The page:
As the Civil War went on, it soon became obvious to most that the Union could not be restored unless slavery, the cause of the conflict was abolished. With that, the objective for the war had been changed. The issue of slavery now mattered to Union Soldiers, especially after Abraham Lincoln issued his Emancipation Proclamation. This officially freed slaves that were being held in Confederate-controlled areas. Many people in the North opposed the emancipation, but during the second half of the war, many people began to change their minds when they realized that emancipation could affect Union morale in a positive way by supporting it, Instead of just fighting for the idea of “saving the Union”, the soldiers were now fighting for the cause of liberty as well.
“This was the first place on earth where the man mattered more than the state. True freedom had begun here and it would spread eventually over all the earth. But it had begun here. The fact of slavery upon this incredibly beautiful new clean earth was appalling, but more even than that was the horror of old Europe, the curse of nobility, which the South was transplanting to new soil. They were forming a new aristocracy, a new breed of glittering men, and Chamberlain had come to crush it. But he was fighting for the dignity of man and I that way he was fighting for himself. If men were equal in America, all the former Poles and English and Czechs and blacks, then they were equal everywhere, and there was really no such thing as foreigner; there were only free men and slaves. And so it was not even patriotism but a new faith. The Frenchman may fight for France, but the American fights for mankind, for freedom; for the people, not the land." (27)
The cause of liberty, as defined by both sides, figured highly in the reasoning of many soldiers. Those of the North felt they were fighting to not only preserve the Union but to keep alive the spirit of the Declaration of Independence and of the Constitution. Lastly, and perhaps more pronounced as the War dragged on, the soldiers of both sides fought for each other.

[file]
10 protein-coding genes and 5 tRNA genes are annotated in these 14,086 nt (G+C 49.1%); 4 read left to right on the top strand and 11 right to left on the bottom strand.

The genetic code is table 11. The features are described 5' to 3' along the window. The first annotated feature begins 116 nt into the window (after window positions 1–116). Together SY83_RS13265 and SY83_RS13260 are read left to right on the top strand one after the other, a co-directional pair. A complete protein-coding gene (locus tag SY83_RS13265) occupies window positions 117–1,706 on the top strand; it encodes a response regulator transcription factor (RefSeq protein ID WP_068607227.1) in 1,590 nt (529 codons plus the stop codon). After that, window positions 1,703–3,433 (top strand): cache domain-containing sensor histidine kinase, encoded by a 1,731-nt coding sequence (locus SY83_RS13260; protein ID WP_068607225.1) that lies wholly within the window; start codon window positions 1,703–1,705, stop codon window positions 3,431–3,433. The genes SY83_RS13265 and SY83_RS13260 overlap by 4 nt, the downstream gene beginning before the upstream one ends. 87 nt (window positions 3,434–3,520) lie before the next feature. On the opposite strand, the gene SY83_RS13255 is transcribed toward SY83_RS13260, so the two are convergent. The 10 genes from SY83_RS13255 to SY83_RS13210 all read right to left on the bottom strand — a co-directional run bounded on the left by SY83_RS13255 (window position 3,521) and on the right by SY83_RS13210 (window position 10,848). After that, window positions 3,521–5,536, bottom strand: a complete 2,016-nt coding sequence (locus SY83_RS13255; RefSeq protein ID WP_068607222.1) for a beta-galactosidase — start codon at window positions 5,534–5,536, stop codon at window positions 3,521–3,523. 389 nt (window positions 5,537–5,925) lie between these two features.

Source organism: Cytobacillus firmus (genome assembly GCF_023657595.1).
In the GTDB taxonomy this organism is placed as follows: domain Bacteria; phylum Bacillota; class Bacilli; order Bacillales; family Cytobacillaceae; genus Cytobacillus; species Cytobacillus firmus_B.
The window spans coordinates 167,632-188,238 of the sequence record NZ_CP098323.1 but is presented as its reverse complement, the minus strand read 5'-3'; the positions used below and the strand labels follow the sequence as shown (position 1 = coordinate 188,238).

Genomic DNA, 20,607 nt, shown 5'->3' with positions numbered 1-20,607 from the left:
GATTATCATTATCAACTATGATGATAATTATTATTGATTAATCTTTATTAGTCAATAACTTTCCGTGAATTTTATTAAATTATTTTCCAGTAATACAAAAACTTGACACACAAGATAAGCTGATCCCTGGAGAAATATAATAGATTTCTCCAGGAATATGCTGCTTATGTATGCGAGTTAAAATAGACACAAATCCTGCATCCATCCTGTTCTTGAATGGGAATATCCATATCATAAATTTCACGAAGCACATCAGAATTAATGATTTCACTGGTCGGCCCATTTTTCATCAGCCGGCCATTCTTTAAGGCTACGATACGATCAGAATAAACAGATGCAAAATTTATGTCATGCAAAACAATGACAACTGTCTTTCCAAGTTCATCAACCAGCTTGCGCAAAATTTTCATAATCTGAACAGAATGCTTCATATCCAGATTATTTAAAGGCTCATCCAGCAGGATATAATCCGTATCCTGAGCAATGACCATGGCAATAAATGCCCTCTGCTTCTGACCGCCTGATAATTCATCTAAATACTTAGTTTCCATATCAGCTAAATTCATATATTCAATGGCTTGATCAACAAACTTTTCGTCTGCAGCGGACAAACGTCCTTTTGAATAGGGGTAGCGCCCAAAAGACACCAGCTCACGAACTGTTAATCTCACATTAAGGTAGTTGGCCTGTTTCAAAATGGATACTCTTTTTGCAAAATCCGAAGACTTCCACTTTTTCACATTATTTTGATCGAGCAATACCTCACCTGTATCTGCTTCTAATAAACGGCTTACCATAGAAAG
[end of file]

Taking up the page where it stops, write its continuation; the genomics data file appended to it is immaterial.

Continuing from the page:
" Many of us volunteered to fight for the Union. Some came mainly because we were bored at home and this looked like it might be fun. Some came because we were ashamed not to. Many came because it was the right thing to do. This is a different kind of army. If you look at history you’ll see men fight for pay, or women, or some other kind of loot. They fight for land, power, or because a king makes them, or just because they like killing. But we’re here for something new. This has not happened much, in the history of the world: We are an army out to set other men free. America should be free ground, all of it, from here to the Pacific Ocean. No man has to bow, no man born to royalty. Here we judge you by what you do, not by who your father was. Here you can be something. Here is the place to build a home. But it’s not the land. There’s always more land. It’s the idea that we all have value, you and me. What we’re fighting for, in the end… we’re fighting for each other. (32)
The Civil War gave back America's title as "a country that fights for freedom," a title that America previously claimed to be in its constitution. The Civil War proved that the USA was a country of freedom-fighters. The major similarity between the two sides that appears in the book is how that both sides believed that they were fighting to preserve the rights of others. Soldiers on both sides believed that they were fighting for the same basic idea of liberty, but they interpreted it in completely different ways. People in the Union believed that the preservation of the U. S. government was most important, with natural rights of humans coming second. The Confederates, believed that the government was more a part of the problem than the solution, and that the solution (for the confederates) was to rebel. In their eyes they saw the North as tyrannical and controlling. Both sides also turned to nationalistic and patriotic ideas. The nationalism of the Union soldiers was more evident, because Lincoln from the very beginning of the war had been fighting to preserve the Union.
With the help of reading The Killer Angels, one will certainly grasp the essence of the Civil War and why it was fought. Both sides knew what they were fighting for and believed their causes were worthy of losing men. While both Northerners and Southerners believed they fought against tyranny and oppression, Northerners focused on the oppression of slaves and the restoration of the union, while Southerners focused on defending their right to self-govern. In the end, the one significant similarity the North and the South had was that they were Americans fighting for their liberties and what they believed in.